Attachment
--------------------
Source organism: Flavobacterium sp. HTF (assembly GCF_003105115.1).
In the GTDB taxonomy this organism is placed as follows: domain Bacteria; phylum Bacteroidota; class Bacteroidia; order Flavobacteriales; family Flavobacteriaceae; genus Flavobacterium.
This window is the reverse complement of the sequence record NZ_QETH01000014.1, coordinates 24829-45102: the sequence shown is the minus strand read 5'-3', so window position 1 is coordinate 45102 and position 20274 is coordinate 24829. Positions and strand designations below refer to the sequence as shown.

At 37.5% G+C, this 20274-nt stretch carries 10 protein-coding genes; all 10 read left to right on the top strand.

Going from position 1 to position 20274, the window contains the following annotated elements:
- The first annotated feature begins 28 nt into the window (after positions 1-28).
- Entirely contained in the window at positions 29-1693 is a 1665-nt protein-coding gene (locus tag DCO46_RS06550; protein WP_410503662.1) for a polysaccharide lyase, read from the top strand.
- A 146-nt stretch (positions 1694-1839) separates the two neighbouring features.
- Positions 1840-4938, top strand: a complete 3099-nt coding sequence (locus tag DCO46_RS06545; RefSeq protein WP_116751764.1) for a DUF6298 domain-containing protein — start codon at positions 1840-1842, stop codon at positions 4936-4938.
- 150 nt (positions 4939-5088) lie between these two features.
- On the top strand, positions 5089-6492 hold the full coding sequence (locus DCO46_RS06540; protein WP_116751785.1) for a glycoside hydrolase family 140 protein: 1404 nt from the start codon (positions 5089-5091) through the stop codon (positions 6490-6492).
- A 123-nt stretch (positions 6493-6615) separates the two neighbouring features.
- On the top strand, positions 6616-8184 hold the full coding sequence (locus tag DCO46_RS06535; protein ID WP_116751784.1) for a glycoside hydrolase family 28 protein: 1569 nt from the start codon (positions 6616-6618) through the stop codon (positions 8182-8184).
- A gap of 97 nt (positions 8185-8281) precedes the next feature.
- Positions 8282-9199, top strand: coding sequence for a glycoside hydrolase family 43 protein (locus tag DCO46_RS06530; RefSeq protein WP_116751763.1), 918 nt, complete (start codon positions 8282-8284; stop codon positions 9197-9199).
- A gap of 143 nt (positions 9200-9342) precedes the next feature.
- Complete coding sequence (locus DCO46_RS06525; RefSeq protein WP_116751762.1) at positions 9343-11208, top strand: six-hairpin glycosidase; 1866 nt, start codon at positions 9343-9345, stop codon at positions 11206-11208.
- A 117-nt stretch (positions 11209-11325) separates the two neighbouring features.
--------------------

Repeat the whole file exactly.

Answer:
Source organism: Flavobacterium sp. HTF (assembly GCF_003105115.1).
In the GTDB taxonomy this organism is placed as follows: domain Bacteria; phylum Bacteroidota; class Bacteroidia; order Flavobacteriales; family Flavobacteriaceae; genus Flavobacterium.
This window is the reverse complement of the sequence record NZ_QETH01000014.1, coordinates 24829-45102: the sequence shown is the minus strand read 5'-3', so window position 1 is coordinate 45102 and position 20274 is coordinate 24829. Positions and strand designations below refer to the sequence as shown.

At 37.5% G+C, this 20274-nt stretch carries 10 protein-coding genes; all 10 read left to right on the top strand.

Going from position 1 to position 20274, the window contains the following annotated elements:
- The first annotated feature begins 28 nt into the window (after positions 1-28).
- Entirely contained in the window at positions 29-1693 is a 1665-nt protein-coding gene (locus tag DCO46_RS06550; protein WP_410503662.1) for a polysaccharide lyase, read from the top strand.
- A 146-nt stretch (positions 1694-1839) separates the two neighbouring features.
- Positions 1840-4938, top strand: a complete 3099-nt coding sequence (locus tag DCO46_RS06545; RefSeq protein WP_116751764.1) for a DUF6298 domain-containing protein — start codon at positions 1840-1842, stop codon at positions 4936-4938.
- 150 nt (positions 4939-5088) lie between these two features.
- On the top strand, positions 5089-6492 hold the full coding sequence (locus DCO46_RS06540; protein WP_116751785.1) for a glycoside hydrolase family 140 protein: 1404 nt from the start codon (positions 5089-5091) through the stop codon (positions 6490-6492).
- A 123-nt stretch (positions 6493-6615) separates the two neighbouring features.
- On the top strand, positions 6616-8184 hold the full coding sequence (locus tag DCO46_RS06535; protein ID WP_116751784.1) for a glycoside hydrolase family 28 protein: 1569 nt from the start codon (positions 6616-6618) through the stop codon (positions 8182-8184).
- A gap of 97 nt (positions 8185-8281) precedes the next feature.
- Positions 8282-9199, top strand: coding sequence for a glycoside hydrolase family 43 protein (locus tag DCO46_RS06530; RefSeq protein WP_116751763.1), 918 nt, complete (start codon positions 8282-8284; stop codon positions 9197-9199).
- A gap of 143 nt (positions 9200-9342) precedes the next feature.
- Complete coding sequence (locus DCO46_RS06525; RefSeq protein WP_116751762.1) at positions 9343-11208, top strand: six-hairpin glycosidase; 1866 nt, start codon at positions 9343-9345, stop codon at positions 11206-11208.
- A 117-nt stretch (positions 11209-11325) separates the two neighbouring features.